I've noticed that, in the context of email and online slang/abbreviations, the character "8" is the only number or character that gets used to replace a phonological rime (a nucleus plus a coda). Most other replacements either replace whole syllables, or just consonant clusters.
For example (from Wikipedia's "List of Internet slang phrases")
2L8 -- too late
GR8 -- great
H8 — Hate
L8R — Later (sometimes abbreviated to L8ER)
M8 — Mate
sk8/sk8r — skate/skater
W8 — Wait
The numbers "2" and "4" can replace whole words:
2U2 — To you too
G2G — 'Got to go' or 'Good to go
L2P — Learn to play
N2M — Not(hing) too much
N2B — Not too bad
P2P — Peer to peer
T4P - Tell for people
Here is an example of each character replacing a whole syllable:
NE1 — "Anyone" = an.y.one
"X" replaces a consonant cluster in a few cases, but not the nuclei of the rime:
KTHX — OK, thanks
TH(N)X, TNX or TX — Thanks
Why is "8" the only number that gets used to replace a whole rime (a nucleus plus a coda)? My guess is that it's because, of the 13 basic number names in English, only two begin with a vowel ("8" and "11"). The name for "11" is itself 3 syllables long, so it's out as a candidate. The name for "8" is the only single syllable number name that starts with a vowel. So it's the only one that is eligible for replacing a rime.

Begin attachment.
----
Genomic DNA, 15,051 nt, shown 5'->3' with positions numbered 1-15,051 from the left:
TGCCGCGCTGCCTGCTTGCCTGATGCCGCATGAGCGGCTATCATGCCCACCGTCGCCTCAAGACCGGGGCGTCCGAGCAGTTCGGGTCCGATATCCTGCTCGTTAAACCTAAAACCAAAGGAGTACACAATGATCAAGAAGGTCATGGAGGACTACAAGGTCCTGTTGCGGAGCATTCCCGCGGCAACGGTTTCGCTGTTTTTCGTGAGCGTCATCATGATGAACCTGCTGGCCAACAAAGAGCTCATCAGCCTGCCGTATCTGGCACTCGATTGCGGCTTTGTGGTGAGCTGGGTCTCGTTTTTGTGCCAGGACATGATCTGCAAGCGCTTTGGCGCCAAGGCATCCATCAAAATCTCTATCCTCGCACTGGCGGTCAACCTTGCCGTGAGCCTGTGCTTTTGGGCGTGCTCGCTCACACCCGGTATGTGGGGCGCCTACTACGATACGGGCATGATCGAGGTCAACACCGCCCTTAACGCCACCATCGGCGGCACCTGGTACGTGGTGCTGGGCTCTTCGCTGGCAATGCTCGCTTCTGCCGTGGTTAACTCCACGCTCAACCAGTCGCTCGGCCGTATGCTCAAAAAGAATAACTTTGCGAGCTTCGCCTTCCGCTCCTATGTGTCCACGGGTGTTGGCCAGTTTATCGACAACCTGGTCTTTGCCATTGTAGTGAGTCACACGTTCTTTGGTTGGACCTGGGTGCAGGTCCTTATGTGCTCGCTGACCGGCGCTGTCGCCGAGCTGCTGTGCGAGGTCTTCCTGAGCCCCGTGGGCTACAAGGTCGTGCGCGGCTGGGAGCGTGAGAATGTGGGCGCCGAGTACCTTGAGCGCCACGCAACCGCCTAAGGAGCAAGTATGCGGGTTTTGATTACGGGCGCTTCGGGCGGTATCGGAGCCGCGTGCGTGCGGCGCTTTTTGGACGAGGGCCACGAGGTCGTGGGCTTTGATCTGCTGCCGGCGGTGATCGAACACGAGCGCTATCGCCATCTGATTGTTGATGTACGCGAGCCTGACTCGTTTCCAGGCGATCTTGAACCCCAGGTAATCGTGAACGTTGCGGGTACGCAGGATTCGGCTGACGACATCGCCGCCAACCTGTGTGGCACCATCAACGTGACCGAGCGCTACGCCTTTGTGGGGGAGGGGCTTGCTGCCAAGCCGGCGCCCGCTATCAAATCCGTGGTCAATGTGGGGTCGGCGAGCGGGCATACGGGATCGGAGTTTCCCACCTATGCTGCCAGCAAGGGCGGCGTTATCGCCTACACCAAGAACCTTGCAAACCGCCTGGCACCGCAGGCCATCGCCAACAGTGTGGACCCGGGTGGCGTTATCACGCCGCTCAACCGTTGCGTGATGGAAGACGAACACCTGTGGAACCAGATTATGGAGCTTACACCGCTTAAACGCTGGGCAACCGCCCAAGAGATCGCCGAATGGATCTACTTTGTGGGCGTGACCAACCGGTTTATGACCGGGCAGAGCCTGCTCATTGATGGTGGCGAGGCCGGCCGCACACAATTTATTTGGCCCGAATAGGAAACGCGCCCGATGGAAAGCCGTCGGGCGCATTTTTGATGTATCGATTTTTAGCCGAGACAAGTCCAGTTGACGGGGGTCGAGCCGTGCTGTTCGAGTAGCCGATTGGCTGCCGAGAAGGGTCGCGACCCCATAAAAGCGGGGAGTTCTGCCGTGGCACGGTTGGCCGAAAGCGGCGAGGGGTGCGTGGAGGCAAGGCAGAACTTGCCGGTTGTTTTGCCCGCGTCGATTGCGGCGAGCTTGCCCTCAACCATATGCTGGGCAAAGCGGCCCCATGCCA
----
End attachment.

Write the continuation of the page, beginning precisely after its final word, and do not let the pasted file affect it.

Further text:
English Number names
So, the constraints on using characters to replace a rime are 1) must be pronounced as a single syllable and 2) start with a vowel. How many keyboard characters meet these two criteria? Letter names = 2. If we tried to use them to replace rimes, would the usage catch on?
"F" and "X" are the only letter names that follows the VC(C) pattern of "8", so "x" it could be used to replace "-ecks/-eks" for example, but how many words end in that?
Here's a valiant try:
chicken pecks -- chicken pX??
Presumably "@" could replace any "-at" rime and maybe (stretching here) just maybe you could get "&" to replace "-and". Do people do either?
cat = c@
sat = s@
flat = fl@
sand = s&
land = l&
Thursday, September 6, 2007
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